verb (used without object), driv·eled, driv·el·ing or (especially British) driv·elled, driv·el·ling.
verb (used with object), driv·eled, driv·el·ing or (especially British) driv·elled, driv·el·ling.
- drive-through delivery,
- driver ant,
- driver ed
Origin of drivel
Examples from the Web for driveling
I presume he 46 is honest in this opinion, and no doubt regards Bruno, Spinoza and Humboldt as driveling imbeciles.The Works of Robert G. Ingersoll, Vol. 5 (of 12)|Robert G. Ingersoll
Or can it be just chaos—just blind, driveling, senseless chaos?Dennison Grant|Robert Stead
He felt that he was giving up life and its every hope, but the fear of madness, or driveling idiocy, was worse than this.She Buildeth Her House|Will Comfort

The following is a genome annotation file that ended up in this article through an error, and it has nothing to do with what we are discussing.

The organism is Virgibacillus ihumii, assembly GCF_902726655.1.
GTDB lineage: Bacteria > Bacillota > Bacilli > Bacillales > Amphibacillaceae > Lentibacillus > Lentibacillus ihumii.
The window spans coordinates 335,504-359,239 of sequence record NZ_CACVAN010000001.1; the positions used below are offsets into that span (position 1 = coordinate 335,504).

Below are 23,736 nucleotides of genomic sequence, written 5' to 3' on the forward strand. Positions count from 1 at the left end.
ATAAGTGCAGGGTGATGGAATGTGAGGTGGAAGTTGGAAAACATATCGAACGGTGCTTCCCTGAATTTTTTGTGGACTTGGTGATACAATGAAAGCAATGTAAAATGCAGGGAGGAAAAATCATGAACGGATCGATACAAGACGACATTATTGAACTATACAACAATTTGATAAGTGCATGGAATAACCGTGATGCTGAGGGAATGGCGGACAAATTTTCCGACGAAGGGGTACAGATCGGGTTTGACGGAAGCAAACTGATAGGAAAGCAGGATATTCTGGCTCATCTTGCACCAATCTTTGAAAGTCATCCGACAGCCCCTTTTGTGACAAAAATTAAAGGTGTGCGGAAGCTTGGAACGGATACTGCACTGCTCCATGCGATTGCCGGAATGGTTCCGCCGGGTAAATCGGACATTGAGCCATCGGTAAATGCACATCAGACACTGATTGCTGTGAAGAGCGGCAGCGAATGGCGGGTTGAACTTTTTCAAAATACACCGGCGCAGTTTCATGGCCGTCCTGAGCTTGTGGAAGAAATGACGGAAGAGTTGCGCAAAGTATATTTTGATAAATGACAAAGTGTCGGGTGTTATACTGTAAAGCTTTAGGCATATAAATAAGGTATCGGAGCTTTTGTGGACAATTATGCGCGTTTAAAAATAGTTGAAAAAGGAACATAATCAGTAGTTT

One would not call it impudent, because it is so silly—it is the driveling of a fool.The Journal of Arthur Stirling|Upton Sinclair
But the dullest pretender could discourse a jumble of pious bigotry, natural rights, and driveling philanthropy.
verb -els, -elling or -elled or US -els, -eling or -eled
Word Origin for drivel
Old English dreflian "to dribble or run at the nose, slobber," from Proto-Germanic *drablojanan, from PIE *dher- "to make muddy." Meaning "to speak nonsense" is mid-14c. Related: Driveling, drivelling.
early 14c., drevel "saliva, slaver," from drivel (v.). Meaning "idiotic speech or writing" is from 1852.